Just yesterday, we reported that Universal had enlisted the help of producers Alex Kurtzman and Chris Morgan to revitalize its classic movie monsters, and now it appears that the studio already has a director in mind for what’s sure to be one of its first stabs at bringing those cinema icons back to the big screen. Speaking on the set of his film Crimson Peak, set up at Legendary Pictures through Universal (the same deal his Pacific Rim 2 is getting), Guillermo del Toro revealed that he’s been approached by Universal’s Donna Langley a number of times about getting an adaptation of Mary Shelley’s classic Frankenstein off the ground.
Del Toro’s comments suggest that he’s very, very interested in taking on Frankenstein, though even a filmmaker of his stature is understandably daunted by the task. When asked by Collider if, due to his set-up at Legendary and Universal, Frankenstein would be next up after Pacific Rim 2, del Toro said:
“I would love to. I mean, look, I would love to do Frankenstein and Bride, or Frankenstein for sure, but it really, Frankenstein has been—I’ve been really, really, afraid. Donna [Langley] has approached me a few times to start it now and I’m always like, you know, it’s like the dream project so I’m a little, I’m a chicken shit, you know? When I do it, I need to do it. Like, if I do Frankenstein, I literally would stop everything, and I’m going to a sabbatical of three years, just to write that. It’s not something that’s gonna just flow, like second nature. It’s my favorite book in history. [Laughs]”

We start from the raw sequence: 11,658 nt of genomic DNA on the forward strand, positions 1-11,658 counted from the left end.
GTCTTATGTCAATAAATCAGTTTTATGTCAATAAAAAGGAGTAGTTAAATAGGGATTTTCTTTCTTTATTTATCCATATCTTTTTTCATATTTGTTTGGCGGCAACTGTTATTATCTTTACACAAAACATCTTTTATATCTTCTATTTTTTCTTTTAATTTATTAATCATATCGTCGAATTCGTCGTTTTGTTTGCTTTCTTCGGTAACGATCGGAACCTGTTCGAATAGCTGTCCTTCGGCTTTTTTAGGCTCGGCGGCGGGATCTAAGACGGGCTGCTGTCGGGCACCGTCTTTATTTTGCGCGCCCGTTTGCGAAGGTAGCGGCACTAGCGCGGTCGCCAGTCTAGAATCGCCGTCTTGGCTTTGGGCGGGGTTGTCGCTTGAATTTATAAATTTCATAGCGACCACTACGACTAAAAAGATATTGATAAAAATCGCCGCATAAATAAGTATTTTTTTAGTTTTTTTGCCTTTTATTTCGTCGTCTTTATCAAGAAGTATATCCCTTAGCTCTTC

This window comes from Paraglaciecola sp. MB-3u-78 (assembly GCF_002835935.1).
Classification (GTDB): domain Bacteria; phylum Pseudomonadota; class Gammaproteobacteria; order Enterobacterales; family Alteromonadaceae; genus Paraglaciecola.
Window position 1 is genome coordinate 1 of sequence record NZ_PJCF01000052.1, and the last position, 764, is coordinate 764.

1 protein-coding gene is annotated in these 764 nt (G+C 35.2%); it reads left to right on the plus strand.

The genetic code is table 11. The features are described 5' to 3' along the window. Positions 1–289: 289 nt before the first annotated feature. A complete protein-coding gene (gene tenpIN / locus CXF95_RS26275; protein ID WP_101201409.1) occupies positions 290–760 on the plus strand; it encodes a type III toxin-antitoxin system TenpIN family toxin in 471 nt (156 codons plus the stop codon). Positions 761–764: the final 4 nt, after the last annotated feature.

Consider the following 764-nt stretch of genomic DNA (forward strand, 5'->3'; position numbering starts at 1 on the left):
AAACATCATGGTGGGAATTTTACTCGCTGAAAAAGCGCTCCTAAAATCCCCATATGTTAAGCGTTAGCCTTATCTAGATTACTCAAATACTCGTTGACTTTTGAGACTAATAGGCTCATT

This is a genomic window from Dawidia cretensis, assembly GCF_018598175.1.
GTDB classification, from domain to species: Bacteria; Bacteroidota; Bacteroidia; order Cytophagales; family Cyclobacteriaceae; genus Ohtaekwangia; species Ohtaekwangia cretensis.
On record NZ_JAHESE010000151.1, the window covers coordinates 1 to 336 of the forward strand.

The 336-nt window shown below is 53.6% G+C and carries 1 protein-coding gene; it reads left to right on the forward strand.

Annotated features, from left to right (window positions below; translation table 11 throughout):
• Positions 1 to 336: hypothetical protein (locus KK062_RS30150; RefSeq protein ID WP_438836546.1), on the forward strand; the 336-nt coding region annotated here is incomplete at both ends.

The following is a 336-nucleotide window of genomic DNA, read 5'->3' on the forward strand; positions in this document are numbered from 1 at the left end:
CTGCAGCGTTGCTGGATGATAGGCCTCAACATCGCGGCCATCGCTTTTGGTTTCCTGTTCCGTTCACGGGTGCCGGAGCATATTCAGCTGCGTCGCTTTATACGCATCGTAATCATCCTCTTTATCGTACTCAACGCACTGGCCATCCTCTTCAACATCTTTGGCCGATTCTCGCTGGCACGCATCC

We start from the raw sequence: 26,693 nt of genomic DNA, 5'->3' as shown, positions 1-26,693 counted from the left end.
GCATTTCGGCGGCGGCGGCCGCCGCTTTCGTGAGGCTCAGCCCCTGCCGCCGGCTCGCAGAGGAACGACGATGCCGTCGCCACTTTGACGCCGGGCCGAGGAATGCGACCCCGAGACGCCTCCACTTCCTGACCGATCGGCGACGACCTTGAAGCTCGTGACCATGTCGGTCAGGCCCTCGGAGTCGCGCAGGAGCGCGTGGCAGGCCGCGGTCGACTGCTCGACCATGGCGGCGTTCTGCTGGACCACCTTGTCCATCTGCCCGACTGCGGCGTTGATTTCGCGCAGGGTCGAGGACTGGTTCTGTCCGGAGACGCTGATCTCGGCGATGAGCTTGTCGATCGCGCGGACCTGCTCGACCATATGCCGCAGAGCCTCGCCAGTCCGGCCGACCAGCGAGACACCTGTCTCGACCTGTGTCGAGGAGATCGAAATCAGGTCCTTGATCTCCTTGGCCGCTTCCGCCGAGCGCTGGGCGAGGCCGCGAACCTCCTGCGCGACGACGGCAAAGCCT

When Collider asked, for clarification’s sake, if that meant he was open to both Frankenstein and Bride of Frankenstein, the director replied, “Yeah, I would like to.” Hopefully del Toro will work up the nerve to take one or both projects on – he certainly seems like a great choice to deliver a worthy Frankenstein adaptation. The filmmaker also offered his thoughts on Universal’s plans for their monster movie universe as a whole, noting:
“I think that it’s a great universe to develop. I personally think that they should all be period movies. I would love to see Creature from the Black Lagoon in Victorian England with the Victorian exploration, with a balloon and steam riverboats. I would love to see The Hunchback, Phantom, you know?”
Now that del Toro has a seemingly solid relationship with Legendary and, by extension, Universal, chances seem high that he’ll end up working on one of the studio’s new monster movies. Though superhero movies have been dominating at the box office, I think it’s high time for another genre to take over – so why not classic movie monsters? I’d love to see a del Toro-directed Frankenstein happen, both because it would be completely awesome and because of all the doors it would open for future projects with other talented directors.
As always, we’ll keep you posted as more on this story develops.